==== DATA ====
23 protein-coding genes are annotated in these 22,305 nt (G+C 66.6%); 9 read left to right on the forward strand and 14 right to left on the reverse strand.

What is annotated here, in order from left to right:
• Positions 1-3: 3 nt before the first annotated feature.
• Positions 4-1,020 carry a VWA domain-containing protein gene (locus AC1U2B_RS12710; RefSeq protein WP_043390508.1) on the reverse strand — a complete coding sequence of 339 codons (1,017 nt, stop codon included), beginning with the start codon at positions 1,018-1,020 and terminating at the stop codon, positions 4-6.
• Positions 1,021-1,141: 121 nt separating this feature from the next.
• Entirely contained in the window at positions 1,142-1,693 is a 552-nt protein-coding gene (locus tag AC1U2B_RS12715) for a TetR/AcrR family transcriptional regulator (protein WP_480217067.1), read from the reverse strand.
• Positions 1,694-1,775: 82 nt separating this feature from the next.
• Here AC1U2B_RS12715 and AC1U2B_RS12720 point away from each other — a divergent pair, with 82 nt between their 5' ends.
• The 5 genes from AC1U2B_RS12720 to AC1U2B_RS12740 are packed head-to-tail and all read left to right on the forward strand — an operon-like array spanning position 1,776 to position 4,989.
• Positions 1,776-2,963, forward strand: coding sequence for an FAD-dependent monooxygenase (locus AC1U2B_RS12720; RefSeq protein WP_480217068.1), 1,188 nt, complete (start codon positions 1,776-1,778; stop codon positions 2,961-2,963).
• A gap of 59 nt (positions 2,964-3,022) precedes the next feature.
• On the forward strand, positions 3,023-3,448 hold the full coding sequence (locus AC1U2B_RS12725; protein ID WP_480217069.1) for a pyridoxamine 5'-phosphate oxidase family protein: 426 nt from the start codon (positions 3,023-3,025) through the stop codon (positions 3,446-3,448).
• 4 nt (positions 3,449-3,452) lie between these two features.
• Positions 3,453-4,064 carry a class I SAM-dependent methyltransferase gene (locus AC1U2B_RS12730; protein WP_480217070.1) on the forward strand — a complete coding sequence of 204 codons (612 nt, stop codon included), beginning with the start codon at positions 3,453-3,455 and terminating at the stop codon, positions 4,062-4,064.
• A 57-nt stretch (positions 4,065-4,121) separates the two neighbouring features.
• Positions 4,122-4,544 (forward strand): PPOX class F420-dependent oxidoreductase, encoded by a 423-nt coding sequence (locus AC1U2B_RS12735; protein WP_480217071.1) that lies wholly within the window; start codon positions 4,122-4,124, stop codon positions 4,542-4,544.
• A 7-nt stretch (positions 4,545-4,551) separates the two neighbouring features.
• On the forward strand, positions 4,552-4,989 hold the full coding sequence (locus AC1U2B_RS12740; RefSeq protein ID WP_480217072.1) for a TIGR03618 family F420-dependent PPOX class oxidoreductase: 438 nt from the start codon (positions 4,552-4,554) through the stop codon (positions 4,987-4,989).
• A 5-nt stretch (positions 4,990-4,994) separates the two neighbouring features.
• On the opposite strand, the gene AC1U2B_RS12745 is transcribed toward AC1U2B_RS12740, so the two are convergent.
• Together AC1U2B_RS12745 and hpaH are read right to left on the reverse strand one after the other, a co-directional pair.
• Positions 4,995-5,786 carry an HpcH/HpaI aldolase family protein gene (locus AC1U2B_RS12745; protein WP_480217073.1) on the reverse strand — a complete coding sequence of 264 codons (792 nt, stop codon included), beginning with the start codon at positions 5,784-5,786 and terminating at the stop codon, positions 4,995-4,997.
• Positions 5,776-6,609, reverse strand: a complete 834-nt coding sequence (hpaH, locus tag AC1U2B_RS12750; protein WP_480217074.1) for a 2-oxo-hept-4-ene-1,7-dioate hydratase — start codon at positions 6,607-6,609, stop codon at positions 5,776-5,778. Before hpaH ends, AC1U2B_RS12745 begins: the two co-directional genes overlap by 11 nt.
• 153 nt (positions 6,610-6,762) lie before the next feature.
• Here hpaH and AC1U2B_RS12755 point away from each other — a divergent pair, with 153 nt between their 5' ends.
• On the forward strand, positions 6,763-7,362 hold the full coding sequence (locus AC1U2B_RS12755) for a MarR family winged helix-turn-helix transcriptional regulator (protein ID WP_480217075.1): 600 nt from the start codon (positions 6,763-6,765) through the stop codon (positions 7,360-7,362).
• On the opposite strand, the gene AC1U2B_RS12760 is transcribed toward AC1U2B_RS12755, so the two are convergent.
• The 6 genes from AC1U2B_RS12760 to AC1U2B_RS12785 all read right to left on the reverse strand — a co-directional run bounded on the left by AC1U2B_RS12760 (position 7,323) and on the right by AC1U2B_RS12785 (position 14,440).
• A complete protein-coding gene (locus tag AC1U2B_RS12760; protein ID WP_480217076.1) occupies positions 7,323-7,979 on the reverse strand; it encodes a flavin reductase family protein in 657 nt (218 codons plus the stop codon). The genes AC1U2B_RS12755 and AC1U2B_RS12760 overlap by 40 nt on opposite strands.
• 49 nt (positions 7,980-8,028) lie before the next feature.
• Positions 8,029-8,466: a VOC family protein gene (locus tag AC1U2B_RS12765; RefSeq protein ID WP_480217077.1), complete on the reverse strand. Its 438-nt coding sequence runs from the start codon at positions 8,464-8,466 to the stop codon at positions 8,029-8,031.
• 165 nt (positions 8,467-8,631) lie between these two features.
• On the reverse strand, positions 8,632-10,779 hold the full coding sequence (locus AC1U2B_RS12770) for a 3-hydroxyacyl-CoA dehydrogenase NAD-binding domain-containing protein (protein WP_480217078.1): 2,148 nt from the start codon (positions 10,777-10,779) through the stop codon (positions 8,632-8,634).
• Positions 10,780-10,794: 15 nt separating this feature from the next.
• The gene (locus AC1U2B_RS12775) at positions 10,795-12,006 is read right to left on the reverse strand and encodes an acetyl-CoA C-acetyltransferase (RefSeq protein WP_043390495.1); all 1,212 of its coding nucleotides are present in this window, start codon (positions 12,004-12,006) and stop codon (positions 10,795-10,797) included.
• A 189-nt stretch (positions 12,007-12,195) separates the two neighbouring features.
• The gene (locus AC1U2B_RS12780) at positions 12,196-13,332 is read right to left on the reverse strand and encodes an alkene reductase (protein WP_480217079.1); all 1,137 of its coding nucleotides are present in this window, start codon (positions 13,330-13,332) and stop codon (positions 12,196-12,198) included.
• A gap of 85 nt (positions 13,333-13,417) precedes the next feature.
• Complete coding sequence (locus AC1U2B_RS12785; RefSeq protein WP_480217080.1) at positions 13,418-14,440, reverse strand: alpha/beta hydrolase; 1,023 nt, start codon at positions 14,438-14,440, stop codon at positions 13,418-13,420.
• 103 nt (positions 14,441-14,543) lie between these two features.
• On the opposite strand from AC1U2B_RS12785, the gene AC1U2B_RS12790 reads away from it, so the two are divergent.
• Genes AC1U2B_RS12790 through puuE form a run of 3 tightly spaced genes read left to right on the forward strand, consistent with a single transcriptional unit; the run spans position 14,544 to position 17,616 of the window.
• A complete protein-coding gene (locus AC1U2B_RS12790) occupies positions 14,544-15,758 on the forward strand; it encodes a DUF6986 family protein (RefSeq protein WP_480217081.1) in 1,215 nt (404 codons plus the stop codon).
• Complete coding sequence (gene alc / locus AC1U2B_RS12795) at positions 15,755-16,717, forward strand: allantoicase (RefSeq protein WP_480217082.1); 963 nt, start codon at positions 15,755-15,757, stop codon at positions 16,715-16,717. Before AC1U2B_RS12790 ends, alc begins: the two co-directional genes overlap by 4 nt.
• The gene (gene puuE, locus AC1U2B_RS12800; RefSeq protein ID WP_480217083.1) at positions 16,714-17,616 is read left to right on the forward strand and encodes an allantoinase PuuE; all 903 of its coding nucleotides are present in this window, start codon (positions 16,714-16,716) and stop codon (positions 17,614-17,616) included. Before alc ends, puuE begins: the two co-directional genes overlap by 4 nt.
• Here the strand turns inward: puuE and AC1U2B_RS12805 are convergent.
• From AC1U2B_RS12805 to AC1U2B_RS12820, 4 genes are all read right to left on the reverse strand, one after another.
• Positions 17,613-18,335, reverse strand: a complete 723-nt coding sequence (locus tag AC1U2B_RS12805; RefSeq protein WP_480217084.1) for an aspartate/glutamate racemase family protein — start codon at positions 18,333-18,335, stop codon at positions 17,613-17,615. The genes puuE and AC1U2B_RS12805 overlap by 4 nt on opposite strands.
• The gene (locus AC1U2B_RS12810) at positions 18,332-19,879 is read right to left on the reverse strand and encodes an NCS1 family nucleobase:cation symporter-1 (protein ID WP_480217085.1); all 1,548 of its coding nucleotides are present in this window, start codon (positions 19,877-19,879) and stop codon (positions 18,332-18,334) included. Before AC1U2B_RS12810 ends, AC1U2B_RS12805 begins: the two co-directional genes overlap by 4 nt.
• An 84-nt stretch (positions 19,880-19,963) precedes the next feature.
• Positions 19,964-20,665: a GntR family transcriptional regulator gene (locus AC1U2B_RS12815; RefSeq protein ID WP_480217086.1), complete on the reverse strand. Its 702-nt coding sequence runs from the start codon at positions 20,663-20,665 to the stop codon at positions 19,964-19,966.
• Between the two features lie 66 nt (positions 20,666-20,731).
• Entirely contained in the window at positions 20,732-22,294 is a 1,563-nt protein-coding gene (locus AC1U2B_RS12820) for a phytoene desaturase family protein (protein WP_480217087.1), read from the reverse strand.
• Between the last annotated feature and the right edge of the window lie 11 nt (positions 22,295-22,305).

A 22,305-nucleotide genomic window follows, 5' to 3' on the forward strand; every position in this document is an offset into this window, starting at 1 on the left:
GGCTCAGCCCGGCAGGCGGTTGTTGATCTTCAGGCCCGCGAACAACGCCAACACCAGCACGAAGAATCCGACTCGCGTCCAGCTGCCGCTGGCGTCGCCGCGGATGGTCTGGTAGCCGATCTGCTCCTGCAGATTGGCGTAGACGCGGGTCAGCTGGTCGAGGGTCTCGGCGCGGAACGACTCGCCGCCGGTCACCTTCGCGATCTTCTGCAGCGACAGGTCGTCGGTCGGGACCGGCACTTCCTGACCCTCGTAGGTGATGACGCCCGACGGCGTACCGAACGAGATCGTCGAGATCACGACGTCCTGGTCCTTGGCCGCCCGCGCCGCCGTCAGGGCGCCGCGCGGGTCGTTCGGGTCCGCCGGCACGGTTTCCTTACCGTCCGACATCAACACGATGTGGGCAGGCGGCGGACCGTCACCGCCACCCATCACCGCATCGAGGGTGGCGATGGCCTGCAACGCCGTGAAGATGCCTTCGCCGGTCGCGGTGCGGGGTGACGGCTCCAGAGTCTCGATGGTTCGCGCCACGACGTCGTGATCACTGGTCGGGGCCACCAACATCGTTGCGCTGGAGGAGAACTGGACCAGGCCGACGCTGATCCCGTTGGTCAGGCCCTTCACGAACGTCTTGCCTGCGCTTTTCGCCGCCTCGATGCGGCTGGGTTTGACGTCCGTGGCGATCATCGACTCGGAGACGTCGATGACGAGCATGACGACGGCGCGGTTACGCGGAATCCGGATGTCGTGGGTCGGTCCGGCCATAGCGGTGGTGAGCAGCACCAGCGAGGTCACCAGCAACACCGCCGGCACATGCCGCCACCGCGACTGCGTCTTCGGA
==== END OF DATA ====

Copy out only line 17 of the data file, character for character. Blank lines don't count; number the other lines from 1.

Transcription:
• A 7-nt stretch (positions 4,545-4,551) separates the two neighbouring features.